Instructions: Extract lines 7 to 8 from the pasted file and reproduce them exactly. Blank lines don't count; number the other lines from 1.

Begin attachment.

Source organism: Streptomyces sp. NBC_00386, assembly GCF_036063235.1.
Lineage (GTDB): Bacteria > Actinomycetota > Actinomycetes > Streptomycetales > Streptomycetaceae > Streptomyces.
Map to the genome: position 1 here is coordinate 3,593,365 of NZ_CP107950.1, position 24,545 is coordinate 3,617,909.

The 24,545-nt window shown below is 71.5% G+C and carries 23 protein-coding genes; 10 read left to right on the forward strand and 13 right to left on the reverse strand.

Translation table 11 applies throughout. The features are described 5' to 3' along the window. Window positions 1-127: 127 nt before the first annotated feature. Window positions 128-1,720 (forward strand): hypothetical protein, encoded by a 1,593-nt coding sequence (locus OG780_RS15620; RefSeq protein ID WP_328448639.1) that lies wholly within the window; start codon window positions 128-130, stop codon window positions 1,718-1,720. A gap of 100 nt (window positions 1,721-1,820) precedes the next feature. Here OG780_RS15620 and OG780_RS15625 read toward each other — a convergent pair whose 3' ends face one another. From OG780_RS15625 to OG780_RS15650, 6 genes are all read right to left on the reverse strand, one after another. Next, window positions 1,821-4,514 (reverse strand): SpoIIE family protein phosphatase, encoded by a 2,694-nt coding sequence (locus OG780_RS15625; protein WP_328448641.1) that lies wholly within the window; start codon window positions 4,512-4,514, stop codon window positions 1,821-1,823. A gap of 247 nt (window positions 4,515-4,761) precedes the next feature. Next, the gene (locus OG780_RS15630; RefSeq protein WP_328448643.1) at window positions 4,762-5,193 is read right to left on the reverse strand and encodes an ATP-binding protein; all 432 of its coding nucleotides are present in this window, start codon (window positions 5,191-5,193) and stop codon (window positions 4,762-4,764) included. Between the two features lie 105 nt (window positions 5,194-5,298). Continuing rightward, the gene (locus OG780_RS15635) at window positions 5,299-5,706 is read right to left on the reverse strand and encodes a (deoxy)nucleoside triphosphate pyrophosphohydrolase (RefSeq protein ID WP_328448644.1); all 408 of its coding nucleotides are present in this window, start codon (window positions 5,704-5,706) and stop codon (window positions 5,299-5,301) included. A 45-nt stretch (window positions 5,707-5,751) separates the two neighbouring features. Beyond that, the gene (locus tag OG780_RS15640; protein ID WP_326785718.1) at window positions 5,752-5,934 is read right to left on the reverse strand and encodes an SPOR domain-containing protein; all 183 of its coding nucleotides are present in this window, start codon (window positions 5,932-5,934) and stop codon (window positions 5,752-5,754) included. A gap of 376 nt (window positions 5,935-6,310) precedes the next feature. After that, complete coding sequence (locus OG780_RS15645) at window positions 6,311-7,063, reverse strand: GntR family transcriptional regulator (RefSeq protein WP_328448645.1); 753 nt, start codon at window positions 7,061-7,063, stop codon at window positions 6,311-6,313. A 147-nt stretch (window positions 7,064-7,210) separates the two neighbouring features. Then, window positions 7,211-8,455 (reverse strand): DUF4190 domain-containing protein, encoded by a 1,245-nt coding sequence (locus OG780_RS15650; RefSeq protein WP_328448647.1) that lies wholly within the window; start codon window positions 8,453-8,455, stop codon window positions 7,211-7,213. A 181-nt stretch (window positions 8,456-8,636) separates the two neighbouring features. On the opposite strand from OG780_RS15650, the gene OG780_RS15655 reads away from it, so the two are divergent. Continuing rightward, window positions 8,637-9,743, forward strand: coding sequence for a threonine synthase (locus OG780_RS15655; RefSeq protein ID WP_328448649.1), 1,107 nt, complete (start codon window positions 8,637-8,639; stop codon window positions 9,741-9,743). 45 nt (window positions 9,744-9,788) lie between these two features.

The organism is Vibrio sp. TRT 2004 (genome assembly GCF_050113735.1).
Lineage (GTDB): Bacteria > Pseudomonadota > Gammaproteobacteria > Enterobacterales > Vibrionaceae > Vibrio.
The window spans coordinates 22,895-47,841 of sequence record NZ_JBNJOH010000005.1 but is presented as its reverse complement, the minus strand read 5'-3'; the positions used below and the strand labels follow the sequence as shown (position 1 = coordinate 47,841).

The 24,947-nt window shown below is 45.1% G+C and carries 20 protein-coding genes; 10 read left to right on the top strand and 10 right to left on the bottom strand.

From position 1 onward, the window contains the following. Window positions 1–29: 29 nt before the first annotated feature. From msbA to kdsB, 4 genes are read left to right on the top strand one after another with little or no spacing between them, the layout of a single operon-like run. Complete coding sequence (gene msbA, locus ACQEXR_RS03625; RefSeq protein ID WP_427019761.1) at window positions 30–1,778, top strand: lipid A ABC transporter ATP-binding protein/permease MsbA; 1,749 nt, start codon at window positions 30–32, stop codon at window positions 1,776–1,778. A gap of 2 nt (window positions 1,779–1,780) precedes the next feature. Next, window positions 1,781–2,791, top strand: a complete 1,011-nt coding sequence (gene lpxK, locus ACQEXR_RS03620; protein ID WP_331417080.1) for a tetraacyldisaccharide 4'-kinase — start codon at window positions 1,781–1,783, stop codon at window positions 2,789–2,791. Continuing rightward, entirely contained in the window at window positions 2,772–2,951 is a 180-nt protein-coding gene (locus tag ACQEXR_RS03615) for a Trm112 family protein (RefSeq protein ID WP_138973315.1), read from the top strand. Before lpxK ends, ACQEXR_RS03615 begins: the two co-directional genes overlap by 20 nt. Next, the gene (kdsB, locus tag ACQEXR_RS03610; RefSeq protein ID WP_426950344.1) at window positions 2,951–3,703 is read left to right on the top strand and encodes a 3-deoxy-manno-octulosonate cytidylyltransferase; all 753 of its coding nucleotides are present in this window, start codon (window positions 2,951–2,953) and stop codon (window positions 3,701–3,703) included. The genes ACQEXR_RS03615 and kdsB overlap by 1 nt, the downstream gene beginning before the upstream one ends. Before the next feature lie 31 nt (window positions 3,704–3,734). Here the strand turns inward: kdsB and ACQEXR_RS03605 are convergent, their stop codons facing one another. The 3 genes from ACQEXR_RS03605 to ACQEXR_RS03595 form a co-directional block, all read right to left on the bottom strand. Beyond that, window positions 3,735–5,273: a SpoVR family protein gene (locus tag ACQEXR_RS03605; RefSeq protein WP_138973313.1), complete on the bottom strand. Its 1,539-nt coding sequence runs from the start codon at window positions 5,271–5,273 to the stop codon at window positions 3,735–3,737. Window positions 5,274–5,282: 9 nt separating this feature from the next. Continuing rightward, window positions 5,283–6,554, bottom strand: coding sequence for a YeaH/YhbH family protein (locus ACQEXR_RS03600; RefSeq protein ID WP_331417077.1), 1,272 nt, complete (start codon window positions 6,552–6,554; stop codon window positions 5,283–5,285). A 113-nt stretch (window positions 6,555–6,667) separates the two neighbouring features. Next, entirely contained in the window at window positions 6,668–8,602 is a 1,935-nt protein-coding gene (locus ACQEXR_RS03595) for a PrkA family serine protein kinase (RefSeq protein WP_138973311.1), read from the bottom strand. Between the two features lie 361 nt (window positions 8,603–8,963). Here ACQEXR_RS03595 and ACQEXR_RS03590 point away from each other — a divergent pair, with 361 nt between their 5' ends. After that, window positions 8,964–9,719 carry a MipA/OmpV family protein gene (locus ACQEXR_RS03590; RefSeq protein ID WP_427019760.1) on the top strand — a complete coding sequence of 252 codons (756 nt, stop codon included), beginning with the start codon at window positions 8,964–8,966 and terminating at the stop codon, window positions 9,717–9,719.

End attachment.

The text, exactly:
Lineage (GTDB): Bacteria > Pseudomonadota > Gammaproteobacteria > Enterobacterales > Vibrionaceae > Vibrio.
The window spans coordinates 22,895-47,841 of sequence record NZ_JBNJOH010000005.1 but is presented as its reverse complement, the minus strand read 5'-3'; the positions used below and the strand labels follow the sequence as shown (position 1 = coordinate 47,841).